Cannot find my.cnf file

Hi,

I have just set up a new installation of MySQL 5.0.63. I am reading some tutorials on securing the installation. The tutorials are referring to a main config file called my.cnf which I am not able to find. I run # find / -name my.cnf; and nothing comes up. I have looked in the main installation directory  /usr/local/apache/mysql and nothing, as well as, in the /etc directory there is nothing.

Please help me with this issue in setting up the file in the correct place with the correct references.

Thank you!

D
designitmAsked:
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rindiCommented:
Normally it is in /etc/mysql/. How did you install MySQL? What distro? If you installed via your distro's package manager, the configuration would also have created that file, but if you installed some other way that isn't necessarily the case.
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designitmAuthor Commented:
I installed it through source files and compiled it myself with these settings: ./configure --prefix=/usr/local/apache/mysql

The source files were obtained from mysql.com, for Linux, on a CentOs 5.+ system.

I had found the mysql.server script which I am now trying to set up as the service start up script when my systems boots. I am getting this error and "Starting MySQL. ERROR! Manager of pid-file quit without updating file." which I am not sure if it associates to my previous question or start a whole new one.

Thanks

D
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rindiCommented:
I would install MySQL via yum, except if you need that particular version (I don't know which version is standard with CentOS). Then all your configuration files should get created automatically.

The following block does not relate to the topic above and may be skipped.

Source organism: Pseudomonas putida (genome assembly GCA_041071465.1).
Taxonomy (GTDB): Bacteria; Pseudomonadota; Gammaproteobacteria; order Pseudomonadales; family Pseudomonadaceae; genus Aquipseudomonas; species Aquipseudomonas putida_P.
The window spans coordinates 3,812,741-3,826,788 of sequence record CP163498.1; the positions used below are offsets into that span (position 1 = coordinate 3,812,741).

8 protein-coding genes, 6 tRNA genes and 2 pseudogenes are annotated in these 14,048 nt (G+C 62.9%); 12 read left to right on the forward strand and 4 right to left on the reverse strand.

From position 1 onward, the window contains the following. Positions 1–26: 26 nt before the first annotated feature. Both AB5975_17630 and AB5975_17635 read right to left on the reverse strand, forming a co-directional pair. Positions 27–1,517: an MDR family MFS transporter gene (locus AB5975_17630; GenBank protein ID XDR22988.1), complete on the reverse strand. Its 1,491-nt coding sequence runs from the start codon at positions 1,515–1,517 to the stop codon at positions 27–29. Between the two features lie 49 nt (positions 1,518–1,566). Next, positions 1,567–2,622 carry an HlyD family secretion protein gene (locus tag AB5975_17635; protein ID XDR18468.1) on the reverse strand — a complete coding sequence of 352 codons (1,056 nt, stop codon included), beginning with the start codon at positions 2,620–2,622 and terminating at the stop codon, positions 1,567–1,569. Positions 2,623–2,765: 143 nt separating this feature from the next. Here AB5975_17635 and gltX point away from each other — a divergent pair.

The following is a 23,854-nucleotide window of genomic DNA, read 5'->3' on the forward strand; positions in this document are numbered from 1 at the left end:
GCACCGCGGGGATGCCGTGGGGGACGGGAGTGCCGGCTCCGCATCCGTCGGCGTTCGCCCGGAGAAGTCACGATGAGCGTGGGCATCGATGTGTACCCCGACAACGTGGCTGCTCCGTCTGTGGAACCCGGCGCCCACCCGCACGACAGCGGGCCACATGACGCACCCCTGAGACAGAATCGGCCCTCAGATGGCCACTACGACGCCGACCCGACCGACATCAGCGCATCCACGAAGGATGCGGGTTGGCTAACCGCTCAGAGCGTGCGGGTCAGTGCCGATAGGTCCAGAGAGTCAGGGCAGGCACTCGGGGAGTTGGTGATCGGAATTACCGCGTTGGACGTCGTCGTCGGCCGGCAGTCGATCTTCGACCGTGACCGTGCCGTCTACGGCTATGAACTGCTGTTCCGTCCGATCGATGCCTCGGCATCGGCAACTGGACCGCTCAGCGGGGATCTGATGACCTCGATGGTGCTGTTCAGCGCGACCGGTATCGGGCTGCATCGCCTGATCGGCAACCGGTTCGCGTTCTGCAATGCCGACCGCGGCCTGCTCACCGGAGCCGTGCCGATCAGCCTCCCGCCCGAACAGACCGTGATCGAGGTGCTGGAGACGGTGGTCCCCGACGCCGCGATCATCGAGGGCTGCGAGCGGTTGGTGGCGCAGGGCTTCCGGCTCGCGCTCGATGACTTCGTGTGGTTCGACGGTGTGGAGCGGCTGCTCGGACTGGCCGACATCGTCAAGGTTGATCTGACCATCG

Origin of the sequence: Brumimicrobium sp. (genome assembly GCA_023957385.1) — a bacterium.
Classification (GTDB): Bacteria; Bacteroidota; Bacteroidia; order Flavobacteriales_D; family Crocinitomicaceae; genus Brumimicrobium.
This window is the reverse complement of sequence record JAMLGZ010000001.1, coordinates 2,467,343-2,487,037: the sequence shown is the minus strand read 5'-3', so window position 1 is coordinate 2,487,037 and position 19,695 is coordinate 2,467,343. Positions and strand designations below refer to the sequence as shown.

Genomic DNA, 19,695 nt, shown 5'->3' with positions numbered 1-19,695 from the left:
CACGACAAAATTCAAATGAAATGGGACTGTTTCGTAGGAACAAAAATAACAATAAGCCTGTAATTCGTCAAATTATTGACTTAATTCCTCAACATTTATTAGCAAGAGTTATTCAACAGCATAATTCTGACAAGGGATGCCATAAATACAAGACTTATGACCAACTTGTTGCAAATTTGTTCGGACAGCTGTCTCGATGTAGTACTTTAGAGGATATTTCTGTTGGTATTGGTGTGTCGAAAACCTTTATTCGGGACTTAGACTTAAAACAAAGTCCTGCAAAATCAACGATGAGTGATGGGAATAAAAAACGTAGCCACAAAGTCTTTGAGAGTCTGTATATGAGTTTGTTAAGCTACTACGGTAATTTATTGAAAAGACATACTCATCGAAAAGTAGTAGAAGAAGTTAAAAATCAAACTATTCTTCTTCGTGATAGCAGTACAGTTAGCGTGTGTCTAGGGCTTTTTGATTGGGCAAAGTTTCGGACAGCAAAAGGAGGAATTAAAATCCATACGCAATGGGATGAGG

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designitmAuthor Commented:
I had found the error problem. I had changed the mysql user from mysql to webmysql which gave errors. Now it is mysql and it runs, but I would like to change the mysql.pid file and place it in another location, as well as, finding the my.cnf file for setup?

Thanks,

D
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designitmAuthor Commented:
I would do it with yum for simplicity, but then I am not learning how to install this properly from source.
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rindiCommented:
You can always stop MySQL and then just delete the PID file if it doesn't remove itself (stopping the daemon will also normally delete the PID). The location of the PID file is defined in the my.cnf file. As mentioned before, the file should normally be inside etc/mysql.
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designitmAuthor Commented:
I guess the problem is, how does the mysql server know to retrieve the my.cnf file, if I make it in the /etc/ directory?

Thanks,
D
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rindiCommented:
If you want to find out lowlevel config details and info, then you should rather move from CentOS to Gentoo. Gentoo is a distro that compiles all apps from source, and it usually also includes the necessary how-to's and info about why etc. You will learn most that way.

http://gentoo.org
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designitmAuthor Commented:
Thank you!

I will look into Gentoo. Would you know though how we tell the mysql server to use the my.cnf file?

Thanks D
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UmeshSenior Principal Technical Support EngineerCommented:
For a binary distribution, look for the files in or under your installation directory. If you have a source distribution, look in the support-files directory. You can rename a copy of a sample file and place it in the appropriate location for use as a base configuration file. Regarding names and appropriate location, see the general information provided in

Filename                                      Purpose